As newborns, infants and toddlers, we eventually start to learn how to control our bladders. Our brain only knows that when we have to go, it’s time to go, and for many of us, we’ll need to go around 6 or 7 times a day. 9 Harmful effects of waiting too long to pee to your body.
After some training we learn to control when we go, and how long we’re able wait before we get to a bathroom. And sometimes we wait a little too long. There may not be facilities nearby, or we’re just too busy. But holding it in isn’t necessarily a bad thing, until it becomes a habit. That’s when problems begin to arise, some more severe than others.
Your bladder can only take so much
Your bladder is only capable of holding so much — roughly two cups of water (16 ounces) — comfortably. For kids it’s even less: only four ounces.
Think of your bladder as a muscle because, well, that’s exactly what it is. When your bladder is overworked, it can affect other things: for example, your pelvic floor. Your pelvic floor muscle is what controls whether or not you’re going to keep urine in, or let it out. (Imagine going back to your infant days!) So, you want your bladder to be in great shape.
Your brain won’t know it’s time to go
Believe it or not, the more you put off emptying your bladder, the more it stretches out. Dr. Chamandeep Bali, a naturopathic doctor at the Toronto Naturopathic Health Clinic told the Huffington Post that once the bladder stretches, your brain can lose its ability to know when you have to go.
That critical message your bladder sends to your brain when it’s time to go, can go unnoticed. Which could potentially mean…
You could actually pee your pants
Now that would be embarrassing, and in my opinion, could possibly be a worst-case scenario. OB/GYN, Lauren Streicher M.D. told Redbook, “As your bladder gets fuller and fuller, there’s a good chance you aren’t going to make it to the bathroom on time.” Yikes!
Many of us have been there: that “just barely made it” scenario, where the bathroom line may have been just slightly too long, after you sprinted to get there. It’s more likely to happen to young children and the elderly, but that doesn’t mean it can’t happen to you if you push your bladder too far. (Cue the adult diapers!)
You could get a U.T.I.
About half of all women have had a Urinary Tract Infection (UTI) at least once in their lives. These infections occur because bacteria has made its way into the urinary tract, which then causes symptoms like burning, the need to urinate frequently, and pelvic pain, among others.
But UTI’s aren’t actually a direct result of holding in your pee. If you don’t empty your bladder enough, your body becomes a breeding ground for bacteria which can then cause a UTI.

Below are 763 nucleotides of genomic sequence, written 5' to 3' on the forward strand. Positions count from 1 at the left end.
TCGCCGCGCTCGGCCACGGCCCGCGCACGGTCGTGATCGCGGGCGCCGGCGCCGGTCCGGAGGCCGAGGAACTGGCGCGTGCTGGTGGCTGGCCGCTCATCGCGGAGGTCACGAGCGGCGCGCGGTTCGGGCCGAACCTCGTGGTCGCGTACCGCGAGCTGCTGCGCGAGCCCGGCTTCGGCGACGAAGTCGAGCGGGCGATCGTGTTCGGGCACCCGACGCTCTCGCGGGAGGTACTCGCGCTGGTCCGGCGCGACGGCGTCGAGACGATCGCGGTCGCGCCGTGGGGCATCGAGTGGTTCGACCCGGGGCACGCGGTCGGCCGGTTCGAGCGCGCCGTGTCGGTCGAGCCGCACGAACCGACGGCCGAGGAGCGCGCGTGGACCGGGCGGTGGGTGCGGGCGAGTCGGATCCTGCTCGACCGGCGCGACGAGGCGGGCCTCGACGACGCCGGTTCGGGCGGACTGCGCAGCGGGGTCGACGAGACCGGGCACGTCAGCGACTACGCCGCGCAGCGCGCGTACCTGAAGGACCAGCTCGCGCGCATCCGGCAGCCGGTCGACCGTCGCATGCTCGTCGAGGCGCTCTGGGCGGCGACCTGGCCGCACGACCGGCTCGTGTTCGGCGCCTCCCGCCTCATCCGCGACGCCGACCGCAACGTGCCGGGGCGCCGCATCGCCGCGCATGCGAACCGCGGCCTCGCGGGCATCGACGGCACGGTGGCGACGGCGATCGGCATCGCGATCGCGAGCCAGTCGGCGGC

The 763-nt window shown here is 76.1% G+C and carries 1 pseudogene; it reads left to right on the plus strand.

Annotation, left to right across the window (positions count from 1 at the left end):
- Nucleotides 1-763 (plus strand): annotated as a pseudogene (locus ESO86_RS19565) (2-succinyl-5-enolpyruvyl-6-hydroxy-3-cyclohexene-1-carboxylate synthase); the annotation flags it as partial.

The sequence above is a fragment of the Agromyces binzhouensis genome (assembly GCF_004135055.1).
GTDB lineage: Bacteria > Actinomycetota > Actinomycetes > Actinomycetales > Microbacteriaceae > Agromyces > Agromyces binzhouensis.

Bacteria can create other problems
UTIs aren’t the only thing that can occur if bacteria makes itself at home in your urinary tract. Different adverse effects can include further infections, fever, pain, cramping, and more. It’s definitely a domino effect. Save yourself the hassle and just go!
Other organs can become damaged
Your bladder connects to your urinary system, which includes your kidneys. The kidneys create urine from the excess water in the blood stream, and by filtering waste. The Kidney and Urology Foundation says that if urine travels back up the tubes that connect your bladder to your kidneys, it can cause infections and kidney damage.
New York Urologist Alex Shteynshlyuger, M.D. also explained in an interview that in long term cases of holding in your pee, elastic tissue can become damaged and eventually be replaced by scar tissue, which then can cause kidney damage down the road.
Your muscles could stay clenched
Not only will you cause yourself discomfort by holding in your urine, but the muscle doing all the work can end up staying clenched. Streicher explained, “I see a lot of people who come in with lower abdominal pain and think that something is seriously wrong, and one of the things I look for is does the person have normal bladder habits. And a lot of times, they don’t. Well, that causes pain that may stick around for awhile.”
Avoid alcohol and caffeine
Alcohol will cause you to use the bathroom more and so will coffee and caffeinated drinks because they are diuretics, meaning they can increase urine production. So if you’re worried about having to use the bathroom often — maybe you’re on a road trip, or you’re stuck in a meeting — don’t drink them.
The more holding it in becomes a habit, the more you’re going to see the problems it can create. It’s important to make sure you get to the toilet, not just because of the sheer embarrassment of a potential accident, but because of the fact that some of the health consequences can be very severe. Allow yourself ample time in your day to free your pee, and you’ll be golden in more ways than one!
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